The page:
Henry Charles Bukowski (1920 – 1994), was a German-American poet, novelist, and short story writer. His writing was influenced by the social, cultural, and economic ambience of his home city of Los Angeles. His work addresses the ordinary lives of poor Americans, the act of writing, alcohol, relationships with women, and the drudgery of work. (Wikipedia)
Bukowski has become something of a cult hero. For some, his life-style, his aphorisms, the spirit imaged in his poetry, have become a way of life. An image of one such itinerant was caught on camera by a Canadian friend on the Pacific coast of British Columbia. This photograph occasioned my verse below . . .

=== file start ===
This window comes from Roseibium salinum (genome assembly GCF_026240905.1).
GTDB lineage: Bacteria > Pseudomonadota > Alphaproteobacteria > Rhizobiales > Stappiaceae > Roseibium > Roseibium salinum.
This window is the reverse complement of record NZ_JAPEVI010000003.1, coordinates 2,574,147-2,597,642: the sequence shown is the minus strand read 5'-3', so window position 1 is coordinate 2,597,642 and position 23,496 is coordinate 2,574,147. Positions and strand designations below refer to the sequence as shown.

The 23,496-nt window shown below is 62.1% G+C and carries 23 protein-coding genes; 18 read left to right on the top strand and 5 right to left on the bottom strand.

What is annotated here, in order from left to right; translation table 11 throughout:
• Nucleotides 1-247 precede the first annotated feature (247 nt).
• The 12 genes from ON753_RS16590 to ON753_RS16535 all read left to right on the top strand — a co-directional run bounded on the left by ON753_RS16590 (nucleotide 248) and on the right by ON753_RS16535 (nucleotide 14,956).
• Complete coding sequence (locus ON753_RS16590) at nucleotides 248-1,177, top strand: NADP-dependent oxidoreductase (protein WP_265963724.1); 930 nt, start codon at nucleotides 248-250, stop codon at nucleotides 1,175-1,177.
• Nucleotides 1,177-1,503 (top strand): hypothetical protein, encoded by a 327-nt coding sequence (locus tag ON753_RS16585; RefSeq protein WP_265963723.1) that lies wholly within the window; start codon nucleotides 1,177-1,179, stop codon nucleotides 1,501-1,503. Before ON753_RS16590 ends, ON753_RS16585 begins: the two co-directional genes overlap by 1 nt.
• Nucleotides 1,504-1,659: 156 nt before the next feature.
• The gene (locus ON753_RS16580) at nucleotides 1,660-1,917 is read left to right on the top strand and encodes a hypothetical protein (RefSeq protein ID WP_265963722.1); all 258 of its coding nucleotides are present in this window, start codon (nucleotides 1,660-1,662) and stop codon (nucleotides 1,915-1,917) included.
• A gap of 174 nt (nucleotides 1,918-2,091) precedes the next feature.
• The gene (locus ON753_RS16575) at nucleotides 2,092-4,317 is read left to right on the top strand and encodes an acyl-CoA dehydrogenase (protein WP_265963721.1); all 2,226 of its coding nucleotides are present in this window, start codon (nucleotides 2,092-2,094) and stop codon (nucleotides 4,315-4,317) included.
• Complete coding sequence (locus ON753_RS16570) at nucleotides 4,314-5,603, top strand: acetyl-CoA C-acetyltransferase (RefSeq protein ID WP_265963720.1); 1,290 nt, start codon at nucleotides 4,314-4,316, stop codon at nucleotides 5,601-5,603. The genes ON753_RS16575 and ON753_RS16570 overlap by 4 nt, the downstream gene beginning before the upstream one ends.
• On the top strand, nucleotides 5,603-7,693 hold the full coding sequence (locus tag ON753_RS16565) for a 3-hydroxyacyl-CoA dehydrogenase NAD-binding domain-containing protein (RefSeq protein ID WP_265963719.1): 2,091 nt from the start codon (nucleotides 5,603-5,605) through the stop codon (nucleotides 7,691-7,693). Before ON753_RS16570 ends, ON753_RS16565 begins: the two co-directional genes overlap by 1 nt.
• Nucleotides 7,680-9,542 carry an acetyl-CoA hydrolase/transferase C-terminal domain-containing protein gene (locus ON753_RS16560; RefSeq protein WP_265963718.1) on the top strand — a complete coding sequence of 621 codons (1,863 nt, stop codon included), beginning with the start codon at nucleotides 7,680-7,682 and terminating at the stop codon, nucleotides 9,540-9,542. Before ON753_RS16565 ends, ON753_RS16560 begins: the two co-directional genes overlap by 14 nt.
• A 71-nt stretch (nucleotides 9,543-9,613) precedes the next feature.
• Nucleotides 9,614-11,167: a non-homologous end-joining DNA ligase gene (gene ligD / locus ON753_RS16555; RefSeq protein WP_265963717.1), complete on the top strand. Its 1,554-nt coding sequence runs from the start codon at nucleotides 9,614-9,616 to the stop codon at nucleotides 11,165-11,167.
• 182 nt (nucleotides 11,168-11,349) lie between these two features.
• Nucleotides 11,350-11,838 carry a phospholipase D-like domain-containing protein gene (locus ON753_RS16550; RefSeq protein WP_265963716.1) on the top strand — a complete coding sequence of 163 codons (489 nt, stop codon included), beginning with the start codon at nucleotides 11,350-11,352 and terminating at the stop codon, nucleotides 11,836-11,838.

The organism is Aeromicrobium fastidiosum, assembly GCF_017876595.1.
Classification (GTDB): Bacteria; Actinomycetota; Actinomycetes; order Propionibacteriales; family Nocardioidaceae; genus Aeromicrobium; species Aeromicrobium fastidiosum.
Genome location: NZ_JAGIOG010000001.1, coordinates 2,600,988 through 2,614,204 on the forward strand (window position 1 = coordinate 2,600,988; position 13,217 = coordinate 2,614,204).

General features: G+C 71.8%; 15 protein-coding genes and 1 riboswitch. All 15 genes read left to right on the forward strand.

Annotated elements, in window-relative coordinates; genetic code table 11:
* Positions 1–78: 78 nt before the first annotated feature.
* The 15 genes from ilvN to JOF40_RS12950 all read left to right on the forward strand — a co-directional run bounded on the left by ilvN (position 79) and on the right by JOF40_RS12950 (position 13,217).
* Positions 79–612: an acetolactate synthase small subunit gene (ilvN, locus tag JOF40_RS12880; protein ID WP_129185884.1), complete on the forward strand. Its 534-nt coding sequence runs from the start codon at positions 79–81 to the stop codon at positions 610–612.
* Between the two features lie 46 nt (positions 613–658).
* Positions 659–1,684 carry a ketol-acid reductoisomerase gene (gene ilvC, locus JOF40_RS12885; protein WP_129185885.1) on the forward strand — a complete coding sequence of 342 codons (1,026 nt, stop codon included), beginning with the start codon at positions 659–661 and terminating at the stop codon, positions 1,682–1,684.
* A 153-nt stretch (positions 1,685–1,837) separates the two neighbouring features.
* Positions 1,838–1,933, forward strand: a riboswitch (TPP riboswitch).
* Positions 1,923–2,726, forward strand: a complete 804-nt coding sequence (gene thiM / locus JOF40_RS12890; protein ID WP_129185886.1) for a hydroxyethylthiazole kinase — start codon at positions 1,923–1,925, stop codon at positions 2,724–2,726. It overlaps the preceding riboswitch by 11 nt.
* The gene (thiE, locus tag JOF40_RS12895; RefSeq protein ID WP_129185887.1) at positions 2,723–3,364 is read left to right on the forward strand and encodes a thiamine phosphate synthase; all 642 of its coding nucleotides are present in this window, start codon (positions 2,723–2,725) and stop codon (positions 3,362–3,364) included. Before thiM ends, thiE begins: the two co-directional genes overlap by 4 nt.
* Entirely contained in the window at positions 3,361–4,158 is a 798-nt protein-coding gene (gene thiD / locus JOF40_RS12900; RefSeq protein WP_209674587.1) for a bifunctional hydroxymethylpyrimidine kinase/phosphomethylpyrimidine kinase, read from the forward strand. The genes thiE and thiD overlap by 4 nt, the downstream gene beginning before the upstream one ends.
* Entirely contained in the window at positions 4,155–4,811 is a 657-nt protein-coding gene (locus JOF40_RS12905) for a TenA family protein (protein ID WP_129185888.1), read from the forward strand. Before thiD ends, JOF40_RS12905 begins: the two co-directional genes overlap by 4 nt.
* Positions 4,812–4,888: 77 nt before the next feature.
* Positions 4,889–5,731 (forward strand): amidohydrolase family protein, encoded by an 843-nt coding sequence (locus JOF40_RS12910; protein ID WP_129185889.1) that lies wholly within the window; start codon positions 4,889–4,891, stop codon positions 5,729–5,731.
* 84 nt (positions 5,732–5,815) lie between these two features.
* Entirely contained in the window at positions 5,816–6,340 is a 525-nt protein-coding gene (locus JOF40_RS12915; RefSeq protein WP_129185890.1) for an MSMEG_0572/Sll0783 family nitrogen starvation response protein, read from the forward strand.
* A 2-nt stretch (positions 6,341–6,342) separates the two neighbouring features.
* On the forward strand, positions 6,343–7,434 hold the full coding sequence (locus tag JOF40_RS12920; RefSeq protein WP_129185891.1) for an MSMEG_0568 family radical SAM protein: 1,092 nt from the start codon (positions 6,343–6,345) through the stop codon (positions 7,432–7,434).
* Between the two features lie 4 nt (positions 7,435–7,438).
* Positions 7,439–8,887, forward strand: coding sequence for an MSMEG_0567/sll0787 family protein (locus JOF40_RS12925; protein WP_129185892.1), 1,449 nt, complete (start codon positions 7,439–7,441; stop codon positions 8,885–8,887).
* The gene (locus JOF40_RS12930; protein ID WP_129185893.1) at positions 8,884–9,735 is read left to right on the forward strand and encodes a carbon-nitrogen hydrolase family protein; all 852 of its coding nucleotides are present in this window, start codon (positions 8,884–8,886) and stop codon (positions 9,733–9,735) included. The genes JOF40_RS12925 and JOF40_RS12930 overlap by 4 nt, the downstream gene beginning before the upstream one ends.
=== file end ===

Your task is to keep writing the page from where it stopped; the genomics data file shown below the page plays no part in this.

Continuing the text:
my life I confess in my poetry it is the vagrant life tale of a loafer lowlife laureate being a bummer suited me no carbon copy king of the underground pulp-fiction hero I made the running took to my heels and ran with the wind lusted after life stopped on a whim ate when the food was there or I stood still and hungered took my fill of loving the casual way I didn’t try kept a wandering eye the man who got lucky lay in wait for inspiration caught a glimpse of Paradise nurtured that bluebird in my heart laughed and scorned smoked the weed that thrills loved the life that kills lived it versified it crucified it until it crucified me.